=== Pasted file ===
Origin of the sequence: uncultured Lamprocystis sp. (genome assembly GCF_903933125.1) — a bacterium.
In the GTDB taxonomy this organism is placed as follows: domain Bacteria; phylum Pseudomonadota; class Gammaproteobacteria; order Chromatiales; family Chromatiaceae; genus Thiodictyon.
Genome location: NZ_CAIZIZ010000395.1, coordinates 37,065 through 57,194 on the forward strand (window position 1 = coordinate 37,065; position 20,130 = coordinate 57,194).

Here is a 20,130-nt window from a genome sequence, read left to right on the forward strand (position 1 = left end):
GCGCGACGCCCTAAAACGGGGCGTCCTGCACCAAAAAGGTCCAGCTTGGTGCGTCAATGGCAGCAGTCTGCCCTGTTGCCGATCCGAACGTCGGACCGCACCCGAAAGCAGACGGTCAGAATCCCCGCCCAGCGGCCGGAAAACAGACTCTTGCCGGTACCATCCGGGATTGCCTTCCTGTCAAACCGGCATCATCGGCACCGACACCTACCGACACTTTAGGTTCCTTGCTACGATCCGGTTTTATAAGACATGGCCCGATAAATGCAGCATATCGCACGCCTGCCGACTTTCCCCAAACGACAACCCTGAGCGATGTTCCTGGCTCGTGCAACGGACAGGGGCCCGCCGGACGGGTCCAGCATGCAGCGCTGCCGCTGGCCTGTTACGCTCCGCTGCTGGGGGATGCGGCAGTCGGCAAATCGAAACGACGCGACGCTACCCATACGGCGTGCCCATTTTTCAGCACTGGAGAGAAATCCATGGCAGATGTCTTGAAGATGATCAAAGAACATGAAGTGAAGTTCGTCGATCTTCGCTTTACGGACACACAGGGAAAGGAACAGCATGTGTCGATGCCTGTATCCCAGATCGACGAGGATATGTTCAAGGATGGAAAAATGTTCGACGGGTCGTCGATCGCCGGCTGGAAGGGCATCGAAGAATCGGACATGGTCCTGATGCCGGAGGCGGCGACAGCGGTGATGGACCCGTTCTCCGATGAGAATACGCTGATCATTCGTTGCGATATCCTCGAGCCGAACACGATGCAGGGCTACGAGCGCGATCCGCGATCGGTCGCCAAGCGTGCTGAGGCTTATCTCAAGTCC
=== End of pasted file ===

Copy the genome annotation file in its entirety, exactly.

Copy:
Origin of the sequence: uncultured Lamprocystis sp. (genome assembly GCF_903933125.1) — a bacterium.
In the GTDB taxonomy this organism is placed as follows: domain Bacteria; phylum Pseudomonadota; class Gammaproteobacteria; order Chromatiales; family Chromatiaceae; genus Thiodictyon.
Genome location: NZ_CAIZIZ010000395.1, coordinates 37,065 through 57,194 on the forward strand (window position 1 = coordinate 37,065; position 20,130 = coordinate 57,194).

Here is a 20,130-nt window from a genome sequence, read left to right on the forward strand (position 1 = left end):
GCGCGACGCCCTAAAACGGGGCGTCCTGCACCAAAAAGGTCCAGCTTGGTGCGTCAATGGCAGCAGTCTGCCCTGTTGCCGATCCGAACGTCGGACCGCACCCGAAAGCAGACGGTCAGAATCCCCGCCCAGCGGCCGGAAAACAGACTCTTGCCGGTACCATCCGGGATTGCCTTCCTGTCAAACCGGCATCATCGGCACCGACACCTACCGACACTTTAGGTTCCTTGCTACGATCCGGTTTTATAAGACATGGCCCGATAAATGCAGCATATCGCACGCCTGCCGACTTTCCCCAAACGACAACCCTGAGCGATGTTCCTGGCTCGTGCAACGGACAGGGGCCCGCCGGACGGGTCCAGCATGCAGCGCTGCCGCTGGCCTGTTACGCTCCGCTGCTGGGGGATGCGGCAGTCGGCAAATCGAAACGACGCGACGCTACCCATACGGCGTGCCCATTTTTCAGCACTGGAGAGAAATCCATGGCAGATGTCTTGAAGATGATCAAAGAACATGAAGTGAAGTTCGTCGATCTTCGCTTTACGGACACACAGGGAAAGGAACAGCATGTGTCGATGCCTGTATCCCAGATCGACGAGGATATGTTCAAGGATGGAAAAATGTTCGACGGGTCGTCGATCGCCGGCTGGAAGGGCATCGAAGAATCGGACATGGTCCTGATGCCGGAGGCGGCGACAGCGGTGATGGACCCGTTCTCCGATGAGAATACGCTGATCATTCGTTGCGATATCCTCGAGCCGAACACGATGCAGGGCTACGAGCGCGATCCGCGATCGGTCGCCAAGCGTGCTGAGGCTTATCTCAAGTCC